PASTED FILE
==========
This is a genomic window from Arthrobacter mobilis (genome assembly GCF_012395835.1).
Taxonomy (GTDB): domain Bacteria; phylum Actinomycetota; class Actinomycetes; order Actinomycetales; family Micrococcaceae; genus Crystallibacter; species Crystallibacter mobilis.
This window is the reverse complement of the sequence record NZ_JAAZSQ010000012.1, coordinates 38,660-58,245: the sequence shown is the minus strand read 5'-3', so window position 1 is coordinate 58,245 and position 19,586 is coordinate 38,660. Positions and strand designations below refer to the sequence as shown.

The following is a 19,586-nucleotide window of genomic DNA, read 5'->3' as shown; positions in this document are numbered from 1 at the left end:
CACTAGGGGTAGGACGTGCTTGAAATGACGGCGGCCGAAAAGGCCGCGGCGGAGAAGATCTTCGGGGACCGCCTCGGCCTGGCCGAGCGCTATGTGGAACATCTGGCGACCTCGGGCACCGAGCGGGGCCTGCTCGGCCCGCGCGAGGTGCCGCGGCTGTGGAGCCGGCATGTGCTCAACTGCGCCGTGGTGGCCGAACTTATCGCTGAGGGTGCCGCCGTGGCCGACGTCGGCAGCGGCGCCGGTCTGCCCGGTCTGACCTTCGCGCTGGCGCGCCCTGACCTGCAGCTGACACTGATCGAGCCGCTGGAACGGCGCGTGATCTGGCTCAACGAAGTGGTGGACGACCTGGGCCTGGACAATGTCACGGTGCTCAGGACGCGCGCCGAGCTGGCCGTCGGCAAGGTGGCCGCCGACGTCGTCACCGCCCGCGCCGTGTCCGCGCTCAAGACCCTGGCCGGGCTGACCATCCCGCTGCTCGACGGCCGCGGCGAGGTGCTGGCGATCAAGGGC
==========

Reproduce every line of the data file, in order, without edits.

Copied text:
This is a genomic window from Arthrobacter mobilis (genome assembly GCF_012395835.1).
Taxonomy (GTDB): domain Bacteria; phylum Actinomycetota; class Actinomycetes; order Actinomycetales; family Micrococcaceae; genus Crystallibacter; species Crystallibacter mobilis.
This window is the reverse complement of the sequence record NZ_JAAZSQ010000012.1, coordinates 38,660-58,245: the sequence shown is the minus strand read 5'-3', so window position 1 is coordinate 58,245 and position 19,586 is coordinate 38,660. Positions and strand designations below refer to the sequence as shown.

The following is a 19,586-nucleotide window of genomic DNA, read 5'->3' as shown; positions in this document are numbered from 1 at the left end:
CACTAGGGGTAGGACGTGCTTGAAATGACGGCGGCCGAAAAGGCCGCGGCGGAGAAGATCTTCGGGGACCGCCTCGGCCTGGCCGAGCGCTATGTGGAACATCTGGCGACCTCGGGCACCGAGCGGGGCCTGCTCGGCCCGCGCGAGGTGCCGCGGCTGTGGAGCCGGCATGTGCTCAACTGCGCCGTGGTGGCCGAACTTATCGCTGAGGGTGCCGCCGTGGCCGACGTCGGCAGCGGCGCCGGTCTGCCCGGTCTGACCTTCGCGCTGGCGCGCCCTGACCTGCAGCTGACACTGATCGAGCCGCTGGAACGGCGCGTGATCTGGCTCAACGAAGTGGTGGACGACCTGGGCCTGGACAATGTCACGGTGCTCAGGACGCGCGCCGAGCTGGCCGTCGGCAAGGTGGCCGCCGACGTCGTCACCGCCCGCGCCGTGTCCGCGCTCAAGACCCTGGCCGGGCTGACCATCCCGCTGCTCGACGGCCGCGGCGAGGTGCTGGCGATCAAGGGC